The first quarter 2010 re-organization expenses negatively impacted the R&D expense to total revenue ratio by 40 basis points, and the sales and marketing and general and administration expense to total revenue ratios by 50 basis points each. The strong top-line performance and the reduction in cost resulted in further margin expansion.

Non-IFRS operating margin in the first quarter of 2010 increased 8 percentage points to 24.4% year-over-year. Of the 8 percentage point increase, 6.6 percentage points came from the negative impact of restructuring charges in the first quarter of 2009, with the remaining 1.4 percentage points of 60 basis points as constant currencies, resulting from additional margin growth that we managed to deliver despite severance and unused lease-based expenses of 36 million in the first quarter of 2010.

This first quarter of 2010, 36 million expense negatively impacted the margin by 140 basis points in the first quarter of this year. We are striving to increase the operating margin in each and every quarter, which we already demonstrated in Q1 despite the negative impact resulting from these re-organization expenses.

Given the tight restrictions on expenses, we maintained mostly in the first half of 2009, we expect a strong impact on our margin expansion second half of 2010. We will continue to stick to tight discipline on expenses and balance investments needs accordingly. This is also reflected in the headcount number, which stayed sequentially almost flat in the first quarter of 2010.

The IFRS effective tax rate in the first quarter was 25.7%, which is a decrease of 6 percentage points. The decrease is mainly the result from tax effect from changes in foreign currency exchange rate. We continue to protect an effective tax rate on the IFRS of 27.5% to 28.5% for the full year of 2010.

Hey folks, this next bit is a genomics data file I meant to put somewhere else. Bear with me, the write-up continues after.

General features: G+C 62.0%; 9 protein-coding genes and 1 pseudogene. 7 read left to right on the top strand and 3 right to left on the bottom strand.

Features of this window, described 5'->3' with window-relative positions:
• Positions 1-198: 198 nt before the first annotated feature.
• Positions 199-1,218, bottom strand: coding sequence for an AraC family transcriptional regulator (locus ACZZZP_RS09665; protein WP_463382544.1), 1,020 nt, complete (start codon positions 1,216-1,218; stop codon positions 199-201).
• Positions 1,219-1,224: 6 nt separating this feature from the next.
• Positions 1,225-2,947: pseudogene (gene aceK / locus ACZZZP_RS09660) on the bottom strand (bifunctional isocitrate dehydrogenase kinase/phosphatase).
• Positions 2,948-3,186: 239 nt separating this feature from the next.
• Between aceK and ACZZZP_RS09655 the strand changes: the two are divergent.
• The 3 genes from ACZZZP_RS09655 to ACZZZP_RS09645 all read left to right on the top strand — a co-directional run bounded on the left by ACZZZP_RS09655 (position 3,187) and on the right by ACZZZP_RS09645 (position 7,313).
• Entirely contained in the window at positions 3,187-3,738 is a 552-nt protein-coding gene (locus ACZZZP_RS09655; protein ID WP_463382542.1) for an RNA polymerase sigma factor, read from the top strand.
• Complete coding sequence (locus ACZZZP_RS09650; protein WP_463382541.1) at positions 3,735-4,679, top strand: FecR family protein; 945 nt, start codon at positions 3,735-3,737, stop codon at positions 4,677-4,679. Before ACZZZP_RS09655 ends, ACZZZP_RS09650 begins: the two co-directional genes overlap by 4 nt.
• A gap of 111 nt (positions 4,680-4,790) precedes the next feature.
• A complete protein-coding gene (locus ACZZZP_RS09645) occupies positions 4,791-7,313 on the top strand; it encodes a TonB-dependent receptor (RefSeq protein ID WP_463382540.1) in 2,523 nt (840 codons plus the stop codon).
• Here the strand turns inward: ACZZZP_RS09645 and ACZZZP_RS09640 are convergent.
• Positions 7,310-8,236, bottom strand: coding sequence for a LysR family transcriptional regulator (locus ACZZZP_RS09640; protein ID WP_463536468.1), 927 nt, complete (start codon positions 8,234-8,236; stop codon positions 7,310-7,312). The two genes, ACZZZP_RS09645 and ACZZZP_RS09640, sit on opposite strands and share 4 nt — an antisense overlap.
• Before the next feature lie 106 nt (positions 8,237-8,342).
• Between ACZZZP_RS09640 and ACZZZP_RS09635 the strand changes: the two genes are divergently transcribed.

Free cash flow in the first quarter decreased by 46% year-over-year to 750 million euro. The decrease is mainly due to the late maintenance billing as a result of the introduction of our new toolkit support offering the customer with us to make their initial choice between enterprise support or standard support by March 15. During the quarter, we bought back 3.5 million shares for a total of approximately 120 million euros.

For the full year 2010, we continue to expect to buy back share in an amount of at least 250 million. On the dividend, the Executive Board and the Supervisory Board have recommended that shareholders approve a dividend of 50 euro cents per share at the Annual General Meeting in June. If the shareholders approve this recommendation, the total amount distributed in dividend would be approximately 594 million euros.

Another highlight in the quarter was the successful placement of the Eurobond with a two-tranche structure consisting of 500 million euro four-year tranche and a 500 million euro seven-year tranche. The transaction was heavily over-subscribed and generated strong international demand, with the majority being placed in Germany, Switzerland, and the UK.

While we saw a strong demand from retail and private banks, SAP also achieved a well diversified distribution among core institutional investors such as fund managers, insurance companies, and pension funds. The proceed for the transaction, which helped diversify our sources of financing for future, increase our financial flexibility, will be used to for general corporate purposes.

Let me finish up by saying that we have maintained our outlook for 2010. Please refer to the press release issued today for the complete outlook. I would now like to pass the call over to Bill. Bill?

Bill McDermott

Thank you, Werner. And thank you, everybody, for taking the time to join the call with us today. We see clear signs that the market environment is improving. This is underscored by our return to double-digit software and software-related services growth in Q1. We reported software and software-related services growth in all regions. We also reported double-digit growth in our small and mid-sized enterprise business, in SAP Business Objects and in our focus industries. I’m really pleased and so is Jim with the execution in the first quarter.

Another positive sign is that volume has stabilized with strong deal volume across direct and indirect channels, and as a healthy mix of small to large transactions. We also saw a return to some large transformational deals that deals over 5 million euro, which accounted for 27% of order entry compared to 12% in last year’s first quarter. And the average deal size was up 36% year-over-year.